Volunteer Spotlight: John Jackson


John Jackson and his family have been living in Ottawa since 1974. Born and raised in Montreal, he was always active in the community, volunteering at Ottawa Modern Jewish School (OMJS), Jewish Family Services (JFS) and more.


Here is John’s story.


My connection with Jewish community started in Montreal. I went to Yiddish Folk Shula, and in 1949 my graduating class was given the responsibility of going door to door in the Snowden apartment buildings to collect funds to purchase much-needed ambulances for Israeli communities. For many years, I was also a member of the youth movement, Habonim and saw older members make their way to Israel.


Coming to Ottawa


We were introduced to Jean Rivier, whose family has remained close to us since. They introduced us to Ottawa Modern Jewish School (OMJS) and we enrolled our three kids. Soon thereafter I got very involved in the school. I was on the board as Treasurer and Vice President up until my kids graduated.


As my professional career developed, I was elected to the position of School Board Trustee. Fortunately at that time, I was able to help another Jewish school looking to save their space in a public school location.


Since the beginning of my volunteer career in Ottawa, another organization I have been involved with is Jewish Family Services (JFS). In the mid-90s, I served as treasurer of the board. Over the past few years I served as Vice President, Co-President and President.


Working with JFS has been some of the best and most fulfilling experiences I’ve ever had. Their commitment is to help members of the Jewish community who are struggling with life issues such as poverty, abuse, mental illness. JFS also has programs to support Holocaust survivors, the homeless and other communities in need. Services offered have been so successful that the province of Ontario has designated JFS as a mentor for all of the walk-in clinics in Ottawa and the surrounding areas.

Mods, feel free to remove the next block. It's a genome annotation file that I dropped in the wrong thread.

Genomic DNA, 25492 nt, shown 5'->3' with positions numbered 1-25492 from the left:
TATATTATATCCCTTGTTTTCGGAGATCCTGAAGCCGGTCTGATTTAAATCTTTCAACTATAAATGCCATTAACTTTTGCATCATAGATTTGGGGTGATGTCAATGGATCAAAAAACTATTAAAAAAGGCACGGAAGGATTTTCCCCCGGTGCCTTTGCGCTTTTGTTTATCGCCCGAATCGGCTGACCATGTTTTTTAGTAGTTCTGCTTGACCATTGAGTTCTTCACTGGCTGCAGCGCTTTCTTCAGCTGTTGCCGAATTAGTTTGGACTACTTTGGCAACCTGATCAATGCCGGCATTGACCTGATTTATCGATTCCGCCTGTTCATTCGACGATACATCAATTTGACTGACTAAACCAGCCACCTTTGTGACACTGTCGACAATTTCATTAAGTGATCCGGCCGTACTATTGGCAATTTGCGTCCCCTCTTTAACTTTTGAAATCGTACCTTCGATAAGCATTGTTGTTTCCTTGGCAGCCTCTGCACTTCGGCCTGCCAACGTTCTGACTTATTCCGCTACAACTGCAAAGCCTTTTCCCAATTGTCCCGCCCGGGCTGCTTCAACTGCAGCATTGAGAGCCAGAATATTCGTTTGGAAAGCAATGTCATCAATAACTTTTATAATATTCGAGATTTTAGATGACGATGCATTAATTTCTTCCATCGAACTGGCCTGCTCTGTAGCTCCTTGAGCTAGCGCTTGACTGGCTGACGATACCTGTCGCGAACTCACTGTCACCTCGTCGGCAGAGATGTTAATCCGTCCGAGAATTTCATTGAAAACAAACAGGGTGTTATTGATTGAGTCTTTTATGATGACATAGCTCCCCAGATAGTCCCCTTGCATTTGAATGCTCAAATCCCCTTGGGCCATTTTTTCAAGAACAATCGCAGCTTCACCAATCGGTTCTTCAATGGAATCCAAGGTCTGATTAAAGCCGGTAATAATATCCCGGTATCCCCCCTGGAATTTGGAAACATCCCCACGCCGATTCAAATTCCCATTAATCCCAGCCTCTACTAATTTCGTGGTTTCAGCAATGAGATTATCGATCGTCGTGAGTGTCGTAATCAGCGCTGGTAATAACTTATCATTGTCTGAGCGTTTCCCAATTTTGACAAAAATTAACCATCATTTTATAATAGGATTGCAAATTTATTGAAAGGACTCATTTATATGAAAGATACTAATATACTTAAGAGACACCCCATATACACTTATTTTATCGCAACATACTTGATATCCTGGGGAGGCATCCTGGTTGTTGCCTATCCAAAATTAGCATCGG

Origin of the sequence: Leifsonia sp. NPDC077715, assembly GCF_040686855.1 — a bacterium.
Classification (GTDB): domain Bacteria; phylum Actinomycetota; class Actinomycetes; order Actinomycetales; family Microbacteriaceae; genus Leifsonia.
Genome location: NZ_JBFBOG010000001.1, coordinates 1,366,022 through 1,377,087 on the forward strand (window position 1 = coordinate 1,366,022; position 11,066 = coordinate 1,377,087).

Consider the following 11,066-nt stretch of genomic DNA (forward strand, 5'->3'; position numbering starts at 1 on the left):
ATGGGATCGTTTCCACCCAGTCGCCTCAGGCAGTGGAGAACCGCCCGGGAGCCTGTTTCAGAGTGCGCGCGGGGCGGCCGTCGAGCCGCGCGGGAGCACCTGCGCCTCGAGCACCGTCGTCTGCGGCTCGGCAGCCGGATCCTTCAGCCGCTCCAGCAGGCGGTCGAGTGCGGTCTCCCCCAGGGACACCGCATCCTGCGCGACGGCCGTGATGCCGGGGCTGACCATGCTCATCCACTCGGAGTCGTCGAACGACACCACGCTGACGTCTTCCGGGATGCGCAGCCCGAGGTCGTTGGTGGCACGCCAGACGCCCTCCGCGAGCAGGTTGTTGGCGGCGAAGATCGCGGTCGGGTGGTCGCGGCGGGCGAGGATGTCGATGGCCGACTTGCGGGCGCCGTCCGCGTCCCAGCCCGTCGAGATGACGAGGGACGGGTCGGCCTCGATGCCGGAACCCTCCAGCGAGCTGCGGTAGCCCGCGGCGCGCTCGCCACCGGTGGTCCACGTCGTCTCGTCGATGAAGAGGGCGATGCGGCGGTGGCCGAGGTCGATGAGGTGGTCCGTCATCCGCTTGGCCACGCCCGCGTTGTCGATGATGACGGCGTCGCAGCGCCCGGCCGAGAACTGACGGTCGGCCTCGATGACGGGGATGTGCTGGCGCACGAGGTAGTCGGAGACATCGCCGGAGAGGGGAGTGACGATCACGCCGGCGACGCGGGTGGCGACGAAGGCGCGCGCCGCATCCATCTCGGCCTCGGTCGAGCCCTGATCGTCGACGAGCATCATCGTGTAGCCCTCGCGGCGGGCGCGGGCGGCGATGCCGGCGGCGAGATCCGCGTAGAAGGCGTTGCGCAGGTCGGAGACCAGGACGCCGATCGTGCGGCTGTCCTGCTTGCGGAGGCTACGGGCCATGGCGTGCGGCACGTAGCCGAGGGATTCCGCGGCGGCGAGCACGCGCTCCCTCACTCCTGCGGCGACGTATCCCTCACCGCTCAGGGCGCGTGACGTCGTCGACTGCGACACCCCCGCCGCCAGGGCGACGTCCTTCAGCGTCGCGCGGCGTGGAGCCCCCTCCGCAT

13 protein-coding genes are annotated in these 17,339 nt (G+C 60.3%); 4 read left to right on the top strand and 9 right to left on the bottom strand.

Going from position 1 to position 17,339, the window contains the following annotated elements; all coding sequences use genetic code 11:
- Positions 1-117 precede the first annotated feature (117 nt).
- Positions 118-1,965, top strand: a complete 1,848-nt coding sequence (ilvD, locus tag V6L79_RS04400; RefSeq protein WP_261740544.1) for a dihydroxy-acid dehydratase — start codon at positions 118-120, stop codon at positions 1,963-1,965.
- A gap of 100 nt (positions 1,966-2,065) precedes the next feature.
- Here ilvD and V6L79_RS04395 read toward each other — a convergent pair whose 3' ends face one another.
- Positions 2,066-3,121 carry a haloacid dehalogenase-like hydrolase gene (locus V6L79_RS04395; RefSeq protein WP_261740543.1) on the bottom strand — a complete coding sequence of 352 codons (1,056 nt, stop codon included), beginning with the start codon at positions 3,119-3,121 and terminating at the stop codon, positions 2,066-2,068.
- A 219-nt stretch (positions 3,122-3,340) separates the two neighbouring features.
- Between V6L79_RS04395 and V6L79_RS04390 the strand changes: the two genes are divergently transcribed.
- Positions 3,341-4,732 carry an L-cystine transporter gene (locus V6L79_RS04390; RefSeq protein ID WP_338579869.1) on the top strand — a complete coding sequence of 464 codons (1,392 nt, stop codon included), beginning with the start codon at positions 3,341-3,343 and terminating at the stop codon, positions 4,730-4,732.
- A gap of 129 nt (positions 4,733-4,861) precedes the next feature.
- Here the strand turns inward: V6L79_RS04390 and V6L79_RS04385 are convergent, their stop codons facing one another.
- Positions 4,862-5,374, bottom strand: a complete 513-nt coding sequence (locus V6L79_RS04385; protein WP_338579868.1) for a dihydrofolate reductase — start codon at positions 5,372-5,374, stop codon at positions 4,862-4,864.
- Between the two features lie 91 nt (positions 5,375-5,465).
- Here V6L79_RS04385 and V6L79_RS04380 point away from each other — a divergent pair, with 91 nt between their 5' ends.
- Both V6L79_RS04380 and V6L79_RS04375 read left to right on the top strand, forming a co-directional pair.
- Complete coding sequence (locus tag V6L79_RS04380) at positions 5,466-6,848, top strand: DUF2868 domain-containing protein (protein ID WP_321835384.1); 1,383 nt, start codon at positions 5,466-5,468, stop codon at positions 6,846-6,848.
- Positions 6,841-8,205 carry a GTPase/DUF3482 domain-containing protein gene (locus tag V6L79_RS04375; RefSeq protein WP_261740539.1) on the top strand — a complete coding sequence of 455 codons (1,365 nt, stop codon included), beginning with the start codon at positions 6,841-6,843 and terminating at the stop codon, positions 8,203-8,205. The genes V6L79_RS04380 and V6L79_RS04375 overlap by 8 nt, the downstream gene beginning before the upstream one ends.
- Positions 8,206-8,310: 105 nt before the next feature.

I am so proud of the work that they do and their remarkable staff members.


In humanity there is only us, there is no them


My philosophy is simple. In humanity there is only us, there is no them.


I am so proud to see JFS take the lead in the Jewish community to help Syrian refugees who arrive in Canada to experience a welcoming home here. This is a cause I feel strongly about, due to my personal connection to the Shoah. My father, despite having such a positive attitude towards life, lost his whole family in the Shoah -- 49 people in total, including eight brothers and sisters and their families. My mother lost her parents, younger sister and her sister's husband and son.


The importance of helping others


To me, there is nothing more important than to be kind, to help people and the community, however I can. Over the years, I have been able to do so at OMJS, JFS and various Federation committees.


One of my favourite stories is about my grandfather, the architect of the Great Synagogue of Bialystok. He was a man who was never financially successful, despite his accomplishments. One winter day he came across a homeless man freezing on the street. Upon seeing the man lying on the cold floor, my grandfather immediately removed his brand new winter coat, covered the man with it, and gave him some food. When he got home my grandmother was not happy to find out that his coat was missing - until she heard the full story.


This story inspires me. Showing me how these values were passed along from my parents to me, and I hope to inspire the next generation through my actions.


Thank you John for sharing your story with us!


Looking for a way to get involved in the community? Check out the volunteer center: https://jewishottawa.com/volunteering

John Jackson